SANTA MONICA, Calif. – March 28, 2005 People getting tax refunds this year are averaging amounts of $2,294, according to the IRS*. Edmunds.com, the premier online resource for automotive information, suggests that consumers could wisely use this “found” money to pay down their car loans.
In February 2005, 26.2 percent of consumers who traded in their existing vehicles for a new car still owed more money on their trade in than it was worth, a situation known as negative equity or being “upside down” on their car loans. The average amount of negative equity in these vehicles in February 2005 was $3,646.
“It would be an excellent idea for consumers in an ‘upside down’ situation to apply their tax refund to their car loan to pay off their negative equity,” said Philip Reed, Edmunds.com Senior Consumer Advice Editor and co-author of “Strategies for Smart Car Buyers.” “This strategy holds true whether the person keeps the car or immediately trades it in for the latest car of their dreams. People who roll negative equity into subsequent car loans put themselves into an unwise, expensive economic situation â€” they will be paying off cars they no longer own while also paying down the loan of their current cars.”
A recent Edmunds.com poll of 1,486 consumers found that 26 percent of car buyers consider trading in a car with negative equity to be “just part of the car-buying process.” In a newly published article on negative equity ), Reed reports that some consumers have turned to using cash rebates as a way to neutralize their negative equity situations. However, that may not be as much of an option in the future as it is now. Edmunds.com analysts have already seen Chrysler and GM, among others, starting to lower cash incentives on some of their new vehicles.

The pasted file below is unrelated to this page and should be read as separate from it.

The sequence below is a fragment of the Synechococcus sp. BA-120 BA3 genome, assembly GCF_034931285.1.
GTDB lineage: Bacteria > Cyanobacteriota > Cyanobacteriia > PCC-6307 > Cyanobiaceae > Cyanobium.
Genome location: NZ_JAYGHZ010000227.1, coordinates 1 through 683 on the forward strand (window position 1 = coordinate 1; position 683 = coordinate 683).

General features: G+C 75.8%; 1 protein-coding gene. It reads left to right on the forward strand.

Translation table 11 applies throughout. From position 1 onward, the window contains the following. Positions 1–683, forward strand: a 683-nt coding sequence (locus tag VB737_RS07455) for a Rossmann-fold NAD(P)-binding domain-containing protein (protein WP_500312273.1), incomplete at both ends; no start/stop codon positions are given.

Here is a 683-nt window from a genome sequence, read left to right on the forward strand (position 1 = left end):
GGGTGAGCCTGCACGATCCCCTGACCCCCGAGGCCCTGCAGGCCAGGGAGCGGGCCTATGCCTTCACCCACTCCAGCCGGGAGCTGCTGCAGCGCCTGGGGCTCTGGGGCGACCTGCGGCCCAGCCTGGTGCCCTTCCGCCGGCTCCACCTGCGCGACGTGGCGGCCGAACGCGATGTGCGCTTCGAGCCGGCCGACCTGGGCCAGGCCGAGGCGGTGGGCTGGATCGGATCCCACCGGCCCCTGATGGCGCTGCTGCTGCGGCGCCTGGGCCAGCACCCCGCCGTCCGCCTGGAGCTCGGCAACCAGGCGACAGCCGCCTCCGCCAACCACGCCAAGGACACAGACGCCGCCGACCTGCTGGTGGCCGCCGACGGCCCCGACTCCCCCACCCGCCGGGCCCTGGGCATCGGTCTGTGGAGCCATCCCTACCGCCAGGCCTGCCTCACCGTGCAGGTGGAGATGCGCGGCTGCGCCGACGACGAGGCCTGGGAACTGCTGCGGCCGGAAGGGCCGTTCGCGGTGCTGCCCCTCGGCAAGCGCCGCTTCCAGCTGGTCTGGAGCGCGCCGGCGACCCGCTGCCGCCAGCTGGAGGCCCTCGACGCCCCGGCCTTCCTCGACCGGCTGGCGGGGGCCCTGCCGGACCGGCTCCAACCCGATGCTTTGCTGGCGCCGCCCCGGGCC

About Edmunds.com, Inc.
Edmunds.com is the premier online resource for automotive information. Its comprehensive set of data, tools and services, including Edmunds.com True Market ValueÂ® pricing, is generated by Edmunds.com Information Solutions and is licensed to third parties. For example, the company supplies content for the auto sections of NYTimes.com, AOL, About.com, iVillage.com and IGN.com, provides weekly data to Automotive News and delivers monthly data reports to Wall Street analysts. Edmunds.com also publishes a high-speed, on-screen car magazine called Inside Line available free at www.insideline.com. Edmunds.com was named “best car research” site by Forbes ASAP, has been selected by consumers as the “most useful Web site” according to every J.D. Power and Associates New Autoshopper.com StudySM and was ranked first in the Survey of Car-Shopping Web Sites as reported by The Wall Street Journal. The company is headquartered in Santa Monica, Calif. and maintains a satellite office outside Detroit.
*IRS data as of 3/11/05